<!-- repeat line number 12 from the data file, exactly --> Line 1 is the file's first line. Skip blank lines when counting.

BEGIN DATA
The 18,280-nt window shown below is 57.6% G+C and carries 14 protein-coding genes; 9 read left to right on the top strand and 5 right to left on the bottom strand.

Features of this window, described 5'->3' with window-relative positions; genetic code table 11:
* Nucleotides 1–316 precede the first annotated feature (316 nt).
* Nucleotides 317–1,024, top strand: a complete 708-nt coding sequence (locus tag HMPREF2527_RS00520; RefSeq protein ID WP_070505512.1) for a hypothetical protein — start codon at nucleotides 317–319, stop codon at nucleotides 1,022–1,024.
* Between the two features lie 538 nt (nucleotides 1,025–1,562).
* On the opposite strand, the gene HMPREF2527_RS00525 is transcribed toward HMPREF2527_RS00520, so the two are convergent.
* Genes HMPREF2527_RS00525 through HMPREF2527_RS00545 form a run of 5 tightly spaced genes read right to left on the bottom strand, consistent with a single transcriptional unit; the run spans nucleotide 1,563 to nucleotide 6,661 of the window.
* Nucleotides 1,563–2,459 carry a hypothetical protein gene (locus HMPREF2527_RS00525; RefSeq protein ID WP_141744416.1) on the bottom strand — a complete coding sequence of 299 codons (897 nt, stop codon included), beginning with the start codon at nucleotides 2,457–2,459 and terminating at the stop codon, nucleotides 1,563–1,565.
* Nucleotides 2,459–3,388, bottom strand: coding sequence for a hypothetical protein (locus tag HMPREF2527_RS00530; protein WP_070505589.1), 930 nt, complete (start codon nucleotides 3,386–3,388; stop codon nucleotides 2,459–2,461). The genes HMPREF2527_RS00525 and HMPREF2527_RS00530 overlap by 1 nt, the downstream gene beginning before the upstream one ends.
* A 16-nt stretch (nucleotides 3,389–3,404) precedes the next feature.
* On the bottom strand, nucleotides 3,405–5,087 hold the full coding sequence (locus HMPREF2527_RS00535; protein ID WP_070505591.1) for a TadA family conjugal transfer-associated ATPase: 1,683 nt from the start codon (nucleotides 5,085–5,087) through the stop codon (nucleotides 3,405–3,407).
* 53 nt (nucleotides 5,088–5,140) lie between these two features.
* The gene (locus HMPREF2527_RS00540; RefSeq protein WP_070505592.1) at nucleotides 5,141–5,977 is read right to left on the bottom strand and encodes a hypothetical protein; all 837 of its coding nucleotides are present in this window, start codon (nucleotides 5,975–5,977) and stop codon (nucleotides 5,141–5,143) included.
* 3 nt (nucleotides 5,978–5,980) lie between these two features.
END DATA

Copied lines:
* 53 nt (nucleotides 5,088–5,140) lie between these two features.